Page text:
Author Tony Riches
Tony gained a BA in Psychology and an MBA from Cardiff University. He held senior roles in the NHS and Local Government before returning to Pembrokeshire to write full time. His Tudor trilogy has been a best seller in the US, UK and Australia and his popular blog, The Writing Desk, averages 15,000 visitors a month and his podcast series, Stories of the Tudors has had over 45,000 downloads. When not writing Tony enjoys sailing and sea kayaking. His latest novel, Drake – Tudor Corsair, is on sale now.
1. What’s your name and where do you come from?
My name is Tony Riches and I was born in Pembroke, within sight of the castle, the birthplace of Henry Tudor, who became King Henry VII.
2. Do you write fact or fiction and in what genre?
I’ve written several non-fiction books, including Terra Nova, about Captain Scott’s Antarctic exploration ship, with help from his granddaughter, Dafila Scott. I now focus on biographical historical fiction, and bringing the true stories of the Tudors to life. I like my books to be as historically accurate as possible, so I visit all the actual locations, and track down primary sources, such as original letters. Writing historical fiction is like travelling in time, as I enjoy immersing myself in every detail of the period, from the food they eat to the clothes they wear. In my new Elizabethan series, I had to understand what it was like to wear a ruff. (Francis Drake found his ruffs uncomfortable, and couldn’t wait to take them off.)
3. Are you traditionally or self-published and which route do you consider best?
Three of my books are traditionally published, and my Tudor books are all through Preseli Press, my independent publishing company. I prefer having control over the whole process, and like working directly with a professional editor and commissioning cover artwork.
4. What is your work schedule like when you are writing?
I like to wake early to deal with emails and social media, leaving me free to meet my target of five-hundred words by lunchtime. I try not to revise at the initial draft stage, and keep afternoons free for research. (I’ve been known to wake with scenes or passages of dialogue in my head, so sometimes meet my word-count target before even getting out of bed.)
5. What advice would you give to budding writers?
Write something every day, until writing becomes a habit – and remember that a page a day us a book a year – and remember to regularly back up your work, as there’s nothing worse than losing your latest draft. I’ve found the key to success is to find your niche and develop a loyal readership. The idea to write trilogies has proven a winning formula, as although they can be read in any order, readers tell me they like the broader scope and depth of a series.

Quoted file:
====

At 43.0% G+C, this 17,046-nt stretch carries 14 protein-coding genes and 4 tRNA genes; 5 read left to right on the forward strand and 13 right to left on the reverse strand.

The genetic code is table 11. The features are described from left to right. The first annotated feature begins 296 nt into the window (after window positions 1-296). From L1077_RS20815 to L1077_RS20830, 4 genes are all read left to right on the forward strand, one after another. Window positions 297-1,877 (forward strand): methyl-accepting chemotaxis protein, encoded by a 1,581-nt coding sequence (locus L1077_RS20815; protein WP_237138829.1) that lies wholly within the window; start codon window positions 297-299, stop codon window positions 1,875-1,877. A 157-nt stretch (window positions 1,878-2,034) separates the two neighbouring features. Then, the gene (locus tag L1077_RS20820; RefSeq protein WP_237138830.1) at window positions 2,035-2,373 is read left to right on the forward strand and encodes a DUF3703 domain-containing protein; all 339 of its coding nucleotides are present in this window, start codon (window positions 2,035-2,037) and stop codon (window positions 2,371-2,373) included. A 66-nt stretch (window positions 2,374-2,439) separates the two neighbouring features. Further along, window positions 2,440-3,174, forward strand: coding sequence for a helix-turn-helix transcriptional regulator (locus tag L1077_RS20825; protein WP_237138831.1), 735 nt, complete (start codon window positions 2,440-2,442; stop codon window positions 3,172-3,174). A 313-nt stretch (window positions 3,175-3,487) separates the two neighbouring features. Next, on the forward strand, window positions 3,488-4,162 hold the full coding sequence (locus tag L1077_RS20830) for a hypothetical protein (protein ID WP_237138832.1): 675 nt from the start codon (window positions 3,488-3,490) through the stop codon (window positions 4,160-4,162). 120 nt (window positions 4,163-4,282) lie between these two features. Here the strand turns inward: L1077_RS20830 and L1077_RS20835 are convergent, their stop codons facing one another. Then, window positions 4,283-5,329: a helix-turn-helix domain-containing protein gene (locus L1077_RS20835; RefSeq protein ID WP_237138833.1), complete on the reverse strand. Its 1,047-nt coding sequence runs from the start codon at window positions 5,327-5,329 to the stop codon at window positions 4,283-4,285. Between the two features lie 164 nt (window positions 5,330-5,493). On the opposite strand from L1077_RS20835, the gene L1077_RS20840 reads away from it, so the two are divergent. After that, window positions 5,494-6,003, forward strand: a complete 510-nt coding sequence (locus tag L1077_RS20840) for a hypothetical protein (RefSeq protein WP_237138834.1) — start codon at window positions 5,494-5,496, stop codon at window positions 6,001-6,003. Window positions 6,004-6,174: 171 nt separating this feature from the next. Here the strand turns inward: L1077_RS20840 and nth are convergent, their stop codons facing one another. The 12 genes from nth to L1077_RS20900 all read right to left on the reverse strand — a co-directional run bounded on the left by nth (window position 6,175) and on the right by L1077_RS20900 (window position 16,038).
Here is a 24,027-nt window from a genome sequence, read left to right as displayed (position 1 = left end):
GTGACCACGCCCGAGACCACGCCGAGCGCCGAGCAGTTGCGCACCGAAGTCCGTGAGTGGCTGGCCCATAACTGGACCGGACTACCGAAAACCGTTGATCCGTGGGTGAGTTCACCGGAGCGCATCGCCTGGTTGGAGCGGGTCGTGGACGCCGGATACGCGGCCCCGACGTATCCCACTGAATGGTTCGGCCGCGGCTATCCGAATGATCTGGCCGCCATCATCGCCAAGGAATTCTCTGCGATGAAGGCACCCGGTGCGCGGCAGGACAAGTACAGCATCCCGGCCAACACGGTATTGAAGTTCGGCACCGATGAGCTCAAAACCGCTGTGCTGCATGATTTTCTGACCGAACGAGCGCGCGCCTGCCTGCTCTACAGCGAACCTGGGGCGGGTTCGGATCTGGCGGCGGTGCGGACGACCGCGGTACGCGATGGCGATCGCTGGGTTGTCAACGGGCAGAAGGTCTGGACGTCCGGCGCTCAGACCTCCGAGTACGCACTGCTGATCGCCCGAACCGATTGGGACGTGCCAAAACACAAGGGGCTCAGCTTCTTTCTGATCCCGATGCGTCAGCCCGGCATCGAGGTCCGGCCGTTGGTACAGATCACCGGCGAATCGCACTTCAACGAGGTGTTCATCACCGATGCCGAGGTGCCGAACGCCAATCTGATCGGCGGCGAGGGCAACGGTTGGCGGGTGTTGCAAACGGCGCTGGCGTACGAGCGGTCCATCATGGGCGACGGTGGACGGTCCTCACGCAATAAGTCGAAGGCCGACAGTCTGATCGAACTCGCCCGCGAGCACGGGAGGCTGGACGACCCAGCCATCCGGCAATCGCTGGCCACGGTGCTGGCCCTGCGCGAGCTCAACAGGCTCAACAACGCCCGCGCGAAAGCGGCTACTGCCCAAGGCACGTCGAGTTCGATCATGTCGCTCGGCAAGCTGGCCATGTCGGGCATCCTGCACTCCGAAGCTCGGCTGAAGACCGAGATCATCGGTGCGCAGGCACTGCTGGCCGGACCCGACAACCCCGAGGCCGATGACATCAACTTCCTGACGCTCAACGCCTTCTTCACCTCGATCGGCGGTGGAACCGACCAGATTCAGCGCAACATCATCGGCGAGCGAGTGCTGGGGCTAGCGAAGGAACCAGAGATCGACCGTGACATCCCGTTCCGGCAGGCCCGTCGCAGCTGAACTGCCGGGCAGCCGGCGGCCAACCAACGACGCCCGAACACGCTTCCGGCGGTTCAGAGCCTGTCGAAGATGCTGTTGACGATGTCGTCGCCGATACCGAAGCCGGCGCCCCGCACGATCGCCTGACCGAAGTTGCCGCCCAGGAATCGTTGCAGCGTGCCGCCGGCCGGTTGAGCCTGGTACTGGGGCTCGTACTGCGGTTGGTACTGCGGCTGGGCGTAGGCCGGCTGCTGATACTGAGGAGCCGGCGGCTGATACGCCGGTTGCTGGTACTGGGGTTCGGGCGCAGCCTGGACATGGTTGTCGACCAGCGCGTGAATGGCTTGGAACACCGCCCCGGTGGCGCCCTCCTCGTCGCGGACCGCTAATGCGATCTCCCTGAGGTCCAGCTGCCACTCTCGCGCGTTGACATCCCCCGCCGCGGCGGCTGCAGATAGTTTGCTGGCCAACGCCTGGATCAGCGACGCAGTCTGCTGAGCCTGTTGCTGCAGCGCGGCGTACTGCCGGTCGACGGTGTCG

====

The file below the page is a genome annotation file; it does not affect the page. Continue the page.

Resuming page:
6. Who/what are your favourite authors/ books?
I was inspired by CJ Sansom’s ‘Shardlake’ series, and I also enjoyed Hilary Mantel’s ‘Wolf Hall’ trilogy. I’ve just finished reading Alison Weir’s new book, Kathryn Howard – The Tainted Queen, which I highly recommend. I read widely across all genres, and have a huge collection of non-fiction books.
7. Are you a plotter or a pantster? (i.e. do you plan out your work or fly by the seat of your pants?)
I like to prepare an outline before I start writing, so I know the timeframe and where I’m headed, but it’s flexible. Some chapters have only a single sentence as a guide, such as ‘The Spanish Armada is sighted’ as that’s all I need to set the scene.
8. What helps you focus?
I agree a target date with my editor for submission of the first draft – and if I miss it the publication of the book would be delayed. I’m fortunate to be able to write full time, so I don’t have the distractions of a day job, and my children have left home.
9. How long did it take you to write your book/books?
I usually write a book a year, beginning in the autumn, and aim for about twenty-five chapters of around four thousand words to arrive at a first draft for editing in the spring. I like to keep the summer free for research visits and developing ideas for next year’s book.
10. Where can we find your book/s?
All my books are available in eBook and paperback in thirteen countries via Amazon. I also have eight audiobooks, and my Tudor Trilogy has been translated into Spanish and Portuguese.
You can find out more about Tony and his work at www.tonyriches.com and his popular blog The Writing Desk, and find him on Facebook and Twitter @tonyriches. His latest novel Drake – Tudor Corsair is out now.
Links for Tony:
Amazon UK: https://www.amazon.co.uk/Tony-Riches/e/B006UZWOXA
Amazon US: https://www.amazon.com/Tony-Riches/e/B006UZWOXA
Writing blog: https://tonyriches.blogspot.com/
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